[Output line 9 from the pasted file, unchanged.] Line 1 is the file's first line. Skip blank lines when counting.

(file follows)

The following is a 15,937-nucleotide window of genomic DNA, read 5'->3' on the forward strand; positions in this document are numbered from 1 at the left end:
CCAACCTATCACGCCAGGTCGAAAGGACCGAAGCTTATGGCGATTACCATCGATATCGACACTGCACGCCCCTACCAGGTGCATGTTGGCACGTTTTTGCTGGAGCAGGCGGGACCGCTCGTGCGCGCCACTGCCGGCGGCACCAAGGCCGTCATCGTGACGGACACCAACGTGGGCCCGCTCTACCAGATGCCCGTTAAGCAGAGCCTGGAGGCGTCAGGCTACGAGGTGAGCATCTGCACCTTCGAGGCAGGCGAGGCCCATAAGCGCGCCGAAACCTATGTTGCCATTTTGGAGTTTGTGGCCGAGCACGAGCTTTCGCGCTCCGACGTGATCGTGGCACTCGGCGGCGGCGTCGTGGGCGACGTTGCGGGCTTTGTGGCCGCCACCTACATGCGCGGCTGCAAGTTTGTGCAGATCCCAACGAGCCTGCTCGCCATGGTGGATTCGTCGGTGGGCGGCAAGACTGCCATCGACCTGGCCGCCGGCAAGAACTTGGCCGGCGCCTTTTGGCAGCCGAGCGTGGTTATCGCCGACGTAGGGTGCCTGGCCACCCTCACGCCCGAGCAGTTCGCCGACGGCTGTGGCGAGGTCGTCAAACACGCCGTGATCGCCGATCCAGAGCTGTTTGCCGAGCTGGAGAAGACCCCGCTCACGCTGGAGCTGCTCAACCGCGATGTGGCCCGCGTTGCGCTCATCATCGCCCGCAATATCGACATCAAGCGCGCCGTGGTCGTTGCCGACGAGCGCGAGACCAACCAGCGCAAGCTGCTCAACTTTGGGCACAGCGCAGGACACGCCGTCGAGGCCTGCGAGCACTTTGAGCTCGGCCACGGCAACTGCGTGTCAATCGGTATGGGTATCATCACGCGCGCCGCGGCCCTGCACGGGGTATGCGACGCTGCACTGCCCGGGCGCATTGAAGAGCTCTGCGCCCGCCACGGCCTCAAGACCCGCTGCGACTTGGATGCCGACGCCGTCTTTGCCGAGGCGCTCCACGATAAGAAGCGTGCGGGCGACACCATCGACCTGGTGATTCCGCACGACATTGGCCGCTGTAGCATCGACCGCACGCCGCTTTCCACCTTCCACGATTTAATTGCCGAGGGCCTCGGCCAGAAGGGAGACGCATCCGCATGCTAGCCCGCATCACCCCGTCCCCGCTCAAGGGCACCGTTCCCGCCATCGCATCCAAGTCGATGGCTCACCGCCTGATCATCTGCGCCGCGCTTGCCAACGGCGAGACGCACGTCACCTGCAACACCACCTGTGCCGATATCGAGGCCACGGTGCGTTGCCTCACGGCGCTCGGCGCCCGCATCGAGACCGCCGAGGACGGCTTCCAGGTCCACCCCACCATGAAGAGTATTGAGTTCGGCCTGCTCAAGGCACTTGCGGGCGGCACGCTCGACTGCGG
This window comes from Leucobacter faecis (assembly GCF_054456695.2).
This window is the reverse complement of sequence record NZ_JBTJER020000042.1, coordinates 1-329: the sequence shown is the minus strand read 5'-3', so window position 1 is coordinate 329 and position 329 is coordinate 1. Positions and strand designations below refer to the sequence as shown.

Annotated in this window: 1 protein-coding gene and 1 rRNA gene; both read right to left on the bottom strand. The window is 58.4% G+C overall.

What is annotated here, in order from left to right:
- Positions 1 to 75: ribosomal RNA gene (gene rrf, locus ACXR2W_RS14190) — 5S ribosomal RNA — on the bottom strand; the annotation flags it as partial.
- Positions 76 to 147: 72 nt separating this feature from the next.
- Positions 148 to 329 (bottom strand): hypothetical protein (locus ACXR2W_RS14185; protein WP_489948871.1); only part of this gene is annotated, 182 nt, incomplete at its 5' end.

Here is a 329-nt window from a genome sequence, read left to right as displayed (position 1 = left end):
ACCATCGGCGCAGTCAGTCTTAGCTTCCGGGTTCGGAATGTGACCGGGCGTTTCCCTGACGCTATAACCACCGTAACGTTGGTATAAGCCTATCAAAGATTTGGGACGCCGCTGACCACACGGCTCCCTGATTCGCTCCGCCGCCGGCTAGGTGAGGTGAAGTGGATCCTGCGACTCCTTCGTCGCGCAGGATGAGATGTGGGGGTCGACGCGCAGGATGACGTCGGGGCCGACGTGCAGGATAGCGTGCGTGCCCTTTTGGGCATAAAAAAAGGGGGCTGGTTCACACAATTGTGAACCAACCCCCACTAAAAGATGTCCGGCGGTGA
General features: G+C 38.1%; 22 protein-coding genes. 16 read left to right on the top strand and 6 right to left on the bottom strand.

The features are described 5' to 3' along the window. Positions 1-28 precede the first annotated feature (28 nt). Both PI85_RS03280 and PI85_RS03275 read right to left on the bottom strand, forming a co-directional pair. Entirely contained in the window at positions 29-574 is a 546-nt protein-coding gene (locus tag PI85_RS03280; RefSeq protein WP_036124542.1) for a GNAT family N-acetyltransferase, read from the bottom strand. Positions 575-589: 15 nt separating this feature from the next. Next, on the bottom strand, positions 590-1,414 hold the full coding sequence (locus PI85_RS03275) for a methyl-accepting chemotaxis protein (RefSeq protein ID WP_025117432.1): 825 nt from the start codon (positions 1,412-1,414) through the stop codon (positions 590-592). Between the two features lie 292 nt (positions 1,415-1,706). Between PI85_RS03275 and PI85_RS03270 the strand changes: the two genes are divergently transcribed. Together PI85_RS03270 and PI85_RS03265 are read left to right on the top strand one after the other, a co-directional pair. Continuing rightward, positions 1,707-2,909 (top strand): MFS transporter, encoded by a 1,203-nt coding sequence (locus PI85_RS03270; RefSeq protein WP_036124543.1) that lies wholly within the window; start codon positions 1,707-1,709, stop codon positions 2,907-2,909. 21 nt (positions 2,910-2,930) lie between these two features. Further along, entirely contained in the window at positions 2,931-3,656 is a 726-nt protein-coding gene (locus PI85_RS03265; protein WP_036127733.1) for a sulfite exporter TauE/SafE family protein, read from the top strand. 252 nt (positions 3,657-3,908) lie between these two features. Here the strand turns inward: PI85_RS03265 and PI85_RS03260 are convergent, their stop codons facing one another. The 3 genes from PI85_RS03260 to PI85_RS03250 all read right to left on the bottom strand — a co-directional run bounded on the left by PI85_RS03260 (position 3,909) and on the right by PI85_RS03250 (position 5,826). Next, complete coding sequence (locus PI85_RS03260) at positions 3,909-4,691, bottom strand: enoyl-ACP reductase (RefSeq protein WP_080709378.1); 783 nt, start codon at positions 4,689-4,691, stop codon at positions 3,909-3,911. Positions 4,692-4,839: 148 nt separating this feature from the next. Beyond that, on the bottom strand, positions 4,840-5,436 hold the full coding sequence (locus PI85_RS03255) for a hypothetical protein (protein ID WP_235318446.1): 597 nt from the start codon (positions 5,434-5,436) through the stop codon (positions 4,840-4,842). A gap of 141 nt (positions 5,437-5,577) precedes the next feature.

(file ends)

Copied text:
- Positions 148 to 329 (bottom strand): hypothetical protein (locus ACXR2W_RS14185; protein WP_489948871.1); only part of this gene is annotated, 182 nt, incomplete at its 5' end.